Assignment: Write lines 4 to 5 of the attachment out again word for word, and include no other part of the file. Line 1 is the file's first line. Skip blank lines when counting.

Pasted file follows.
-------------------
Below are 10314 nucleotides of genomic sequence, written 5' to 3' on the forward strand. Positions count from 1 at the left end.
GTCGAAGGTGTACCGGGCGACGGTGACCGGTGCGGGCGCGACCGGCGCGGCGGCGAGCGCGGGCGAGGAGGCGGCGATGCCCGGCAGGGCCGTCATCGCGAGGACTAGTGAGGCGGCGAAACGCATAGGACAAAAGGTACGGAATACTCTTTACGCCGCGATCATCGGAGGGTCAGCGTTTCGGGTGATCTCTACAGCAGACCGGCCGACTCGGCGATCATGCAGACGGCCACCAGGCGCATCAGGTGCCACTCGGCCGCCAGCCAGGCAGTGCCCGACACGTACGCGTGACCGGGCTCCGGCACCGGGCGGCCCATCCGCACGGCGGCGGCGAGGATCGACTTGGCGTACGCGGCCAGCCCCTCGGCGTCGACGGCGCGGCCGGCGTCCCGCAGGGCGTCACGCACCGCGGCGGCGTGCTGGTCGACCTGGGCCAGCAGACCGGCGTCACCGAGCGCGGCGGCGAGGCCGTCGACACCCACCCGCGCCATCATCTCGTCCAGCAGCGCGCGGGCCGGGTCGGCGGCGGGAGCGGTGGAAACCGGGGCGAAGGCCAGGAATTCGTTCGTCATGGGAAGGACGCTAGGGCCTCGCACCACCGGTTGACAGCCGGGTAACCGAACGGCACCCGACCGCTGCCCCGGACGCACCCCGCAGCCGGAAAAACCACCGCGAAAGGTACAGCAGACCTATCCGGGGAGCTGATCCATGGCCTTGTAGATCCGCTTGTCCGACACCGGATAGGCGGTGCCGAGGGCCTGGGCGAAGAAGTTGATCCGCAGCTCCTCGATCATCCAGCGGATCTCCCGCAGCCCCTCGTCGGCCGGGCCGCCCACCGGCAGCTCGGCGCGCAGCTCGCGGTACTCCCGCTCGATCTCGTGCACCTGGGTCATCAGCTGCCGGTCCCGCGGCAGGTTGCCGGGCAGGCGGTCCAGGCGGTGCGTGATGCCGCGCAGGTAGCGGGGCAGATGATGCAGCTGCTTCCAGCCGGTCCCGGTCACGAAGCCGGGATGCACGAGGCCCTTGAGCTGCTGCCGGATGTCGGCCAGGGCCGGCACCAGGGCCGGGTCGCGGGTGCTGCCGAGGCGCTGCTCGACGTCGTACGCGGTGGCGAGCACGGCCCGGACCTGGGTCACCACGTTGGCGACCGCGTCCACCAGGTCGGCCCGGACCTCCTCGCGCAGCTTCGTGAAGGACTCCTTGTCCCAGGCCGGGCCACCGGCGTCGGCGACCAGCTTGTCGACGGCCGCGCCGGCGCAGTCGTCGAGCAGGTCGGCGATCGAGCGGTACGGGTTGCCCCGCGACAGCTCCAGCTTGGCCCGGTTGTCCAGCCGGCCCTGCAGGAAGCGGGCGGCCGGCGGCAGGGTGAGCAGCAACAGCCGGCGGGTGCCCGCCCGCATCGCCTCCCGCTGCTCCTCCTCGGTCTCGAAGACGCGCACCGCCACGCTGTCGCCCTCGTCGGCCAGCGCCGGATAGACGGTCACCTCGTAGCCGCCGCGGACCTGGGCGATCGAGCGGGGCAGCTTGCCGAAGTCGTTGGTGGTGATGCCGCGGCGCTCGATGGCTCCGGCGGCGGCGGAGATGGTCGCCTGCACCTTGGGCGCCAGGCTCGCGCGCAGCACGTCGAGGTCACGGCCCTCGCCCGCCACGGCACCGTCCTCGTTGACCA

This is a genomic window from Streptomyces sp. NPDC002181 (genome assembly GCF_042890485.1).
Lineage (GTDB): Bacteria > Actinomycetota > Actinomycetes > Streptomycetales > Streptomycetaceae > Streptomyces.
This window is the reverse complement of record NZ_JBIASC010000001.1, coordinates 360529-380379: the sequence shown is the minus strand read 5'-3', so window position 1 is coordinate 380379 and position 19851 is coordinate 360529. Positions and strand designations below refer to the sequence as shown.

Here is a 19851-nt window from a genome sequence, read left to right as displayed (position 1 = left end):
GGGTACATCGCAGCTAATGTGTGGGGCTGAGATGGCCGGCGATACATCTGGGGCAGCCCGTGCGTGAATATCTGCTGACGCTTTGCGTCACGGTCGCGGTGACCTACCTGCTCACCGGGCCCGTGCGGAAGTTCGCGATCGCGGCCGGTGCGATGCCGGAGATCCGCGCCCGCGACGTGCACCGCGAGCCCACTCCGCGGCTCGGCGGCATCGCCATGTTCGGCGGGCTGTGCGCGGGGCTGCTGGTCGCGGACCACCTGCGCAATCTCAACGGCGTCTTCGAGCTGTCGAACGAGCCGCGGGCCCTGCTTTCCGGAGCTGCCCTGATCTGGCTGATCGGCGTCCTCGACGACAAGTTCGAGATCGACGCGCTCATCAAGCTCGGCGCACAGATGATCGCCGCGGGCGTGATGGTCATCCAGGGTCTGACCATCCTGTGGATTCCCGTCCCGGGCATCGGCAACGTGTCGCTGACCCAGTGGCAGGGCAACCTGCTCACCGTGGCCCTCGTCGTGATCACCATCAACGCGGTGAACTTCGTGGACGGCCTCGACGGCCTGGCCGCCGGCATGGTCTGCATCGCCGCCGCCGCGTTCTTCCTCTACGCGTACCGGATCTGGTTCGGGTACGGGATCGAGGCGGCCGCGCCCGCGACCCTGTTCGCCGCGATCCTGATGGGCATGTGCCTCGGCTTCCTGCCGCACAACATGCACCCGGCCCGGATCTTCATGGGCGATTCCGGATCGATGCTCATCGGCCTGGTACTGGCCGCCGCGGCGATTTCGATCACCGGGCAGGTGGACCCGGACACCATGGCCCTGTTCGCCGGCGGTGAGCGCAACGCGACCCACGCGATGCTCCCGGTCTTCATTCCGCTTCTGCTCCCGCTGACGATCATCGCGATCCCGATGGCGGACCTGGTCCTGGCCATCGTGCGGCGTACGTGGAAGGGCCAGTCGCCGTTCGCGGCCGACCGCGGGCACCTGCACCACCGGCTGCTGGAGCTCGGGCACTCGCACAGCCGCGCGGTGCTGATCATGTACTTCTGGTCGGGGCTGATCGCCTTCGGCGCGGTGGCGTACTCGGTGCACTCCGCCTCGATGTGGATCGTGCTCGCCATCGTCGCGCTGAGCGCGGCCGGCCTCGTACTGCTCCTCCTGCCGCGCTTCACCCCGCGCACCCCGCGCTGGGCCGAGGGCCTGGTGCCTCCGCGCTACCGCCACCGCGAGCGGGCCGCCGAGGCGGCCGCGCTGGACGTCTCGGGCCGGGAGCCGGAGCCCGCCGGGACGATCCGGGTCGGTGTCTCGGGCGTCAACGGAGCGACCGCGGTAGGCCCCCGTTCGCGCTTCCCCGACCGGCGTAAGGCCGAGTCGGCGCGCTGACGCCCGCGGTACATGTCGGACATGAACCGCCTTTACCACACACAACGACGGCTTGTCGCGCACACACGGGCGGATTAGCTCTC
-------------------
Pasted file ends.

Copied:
Lineage (GTDB): Bacteria > Actinomycetota > Actinomycetes > Streptomycetales > Streptomycetaceae > Streptomyces.
This window is the reverse complement of record NZ_JBIASC010000001.1, coordinates 360529-380379: the sequence shown is the minus strand read 5'-3', so window position 1 is coordinate 380379 and position 19851 is coordinate 360529. Positions and strand designations below refer to the sequence as shown.